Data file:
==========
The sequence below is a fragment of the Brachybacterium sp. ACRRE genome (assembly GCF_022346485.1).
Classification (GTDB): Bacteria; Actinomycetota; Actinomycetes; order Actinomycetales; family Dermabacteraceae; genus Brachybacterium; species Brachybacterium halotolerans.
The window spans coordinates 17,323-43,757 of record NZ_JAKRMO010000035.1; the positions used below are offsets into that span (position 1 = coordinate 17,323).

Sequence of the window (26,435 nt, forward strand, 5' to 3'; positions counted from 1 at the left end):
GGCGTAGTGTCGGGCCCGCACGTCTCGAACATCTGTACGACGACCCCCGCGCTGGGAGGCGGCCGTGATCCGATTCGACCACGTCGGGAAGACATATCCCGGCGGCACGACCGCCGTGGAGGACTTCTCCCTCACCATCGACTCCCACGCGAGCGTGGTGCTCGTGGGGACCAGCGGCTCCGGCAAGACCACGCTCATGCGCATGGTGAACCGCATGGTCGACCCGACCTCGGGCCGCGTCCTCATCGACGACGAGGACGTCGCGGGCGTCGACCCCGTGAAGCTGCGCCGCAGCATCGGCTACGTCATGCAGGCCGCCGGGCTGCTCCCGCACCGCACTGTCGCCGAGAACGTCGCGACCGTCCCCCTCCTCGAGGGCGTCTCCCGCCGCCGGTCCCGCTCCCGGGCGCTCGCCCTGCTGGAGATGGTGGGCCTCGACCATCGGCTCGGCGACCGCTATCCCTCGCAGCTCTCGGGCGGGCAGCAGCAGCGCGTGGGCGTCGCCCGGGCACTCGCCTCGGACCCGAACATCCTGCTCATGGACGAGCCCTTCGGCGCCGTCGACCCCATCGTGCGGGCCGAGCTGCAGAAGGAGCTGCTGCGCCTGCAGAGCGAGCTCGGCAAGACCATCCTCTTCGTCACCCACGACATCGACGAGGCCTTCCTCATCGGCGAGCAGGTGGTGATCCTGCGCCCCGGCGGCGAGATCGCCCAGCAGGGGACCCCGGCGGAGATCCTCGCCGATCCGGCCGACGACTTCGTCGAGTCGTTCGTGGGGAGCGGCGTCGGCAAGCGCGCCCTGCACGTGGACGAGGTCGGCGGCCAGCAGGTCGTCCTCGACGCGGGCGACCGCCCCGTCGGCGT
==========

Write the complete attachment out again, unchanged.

The sequence below is a fragment of the Brachybacterium sp. ACRRE genome (assembly GCF_022346485.1).
Classification (GTDB): Bacteria; Actinomycetota; Actinomycetes; order Actinomycetales; family Dermabacteraceae; genus Brachybacterium; species Brachybacterium halotolerans.
The window spans coordinates 17,323-43,757 of record NZ_JAKRMO010000035.1; the positions used below are offsets into that span (position 1 = coordinate 17,323).

Sequence of the window (26,435 nt, forward strand, 5' to 3'; positions counted from 1 at the left end):
GGCGTAGTGTCGGGCCCGCACGTCTCGAACATCTGTACGACGACCCCCGCGCTGGGAGGCGGCCGTGATCCGATTCGACCACGTCGGGAAGACATATCCCGGCGGCACGACCGCCGTGGAGGACTTCTCCCTCACCATCGACTCCCACGCGAGCGTGGTGCTCGTGGGGACCAGCGGCTCCGGCAAGACCACGCTCATGCGCATGGTGAACCGCATGGTCGACCCGACCTCGGGCCGCGTCCTCATCGACGACGAGGACGTCGCGGGCGTCGACCCCGTGAAGCTGCGCCGCAGCATCGGCTACGTCATGCAGGCCGCCGGGCTGCTCCCGCACCGCACTGTCGCCGAGAACGTCGCGACCGTCCCCCTCCTCGAGGGCGTCTCCCGCCGCCGGTCCCGCTCCCGGGCGCTCGCCCTGCTGGAGATGGTGGGCCTCGACCATCGGCTCGGCGACCGCTATCCCTCGCAGCTCTCGGGCGGGCAGCAGCAGCGCGTGGGCGTCGCCCGGGCACTCGCCTCGGACCCGAACATCCTGCTCATGGACGAGCCCTTCGGCGCCGTCGACCCCATCGTGCGGGCCGAGCTGCAGAAGGAGCTGCTGCGCCTGCAGAGCGAGCTCGGCAAGACCATCCTCTTCGTCACCCACGACATCGACGAGGCCTTCCTCATCGGCGAGCAGGTGGTGATCCTGCGCCCCGGCGGCGAGATCGCCCAGCAGGGGACCCCGGCGGAGATCCTCGCCGATCCGGCCGACGACTTCGTCGAGTCGTTCGTGGGGAGCGGCGTCGGCAAGCGCGCCCTGCACGTGGACGAGGTCGGCGGCCAGCAGGTCGTCCTCGACGCGGGCGACCGCCCCGTCGGCGT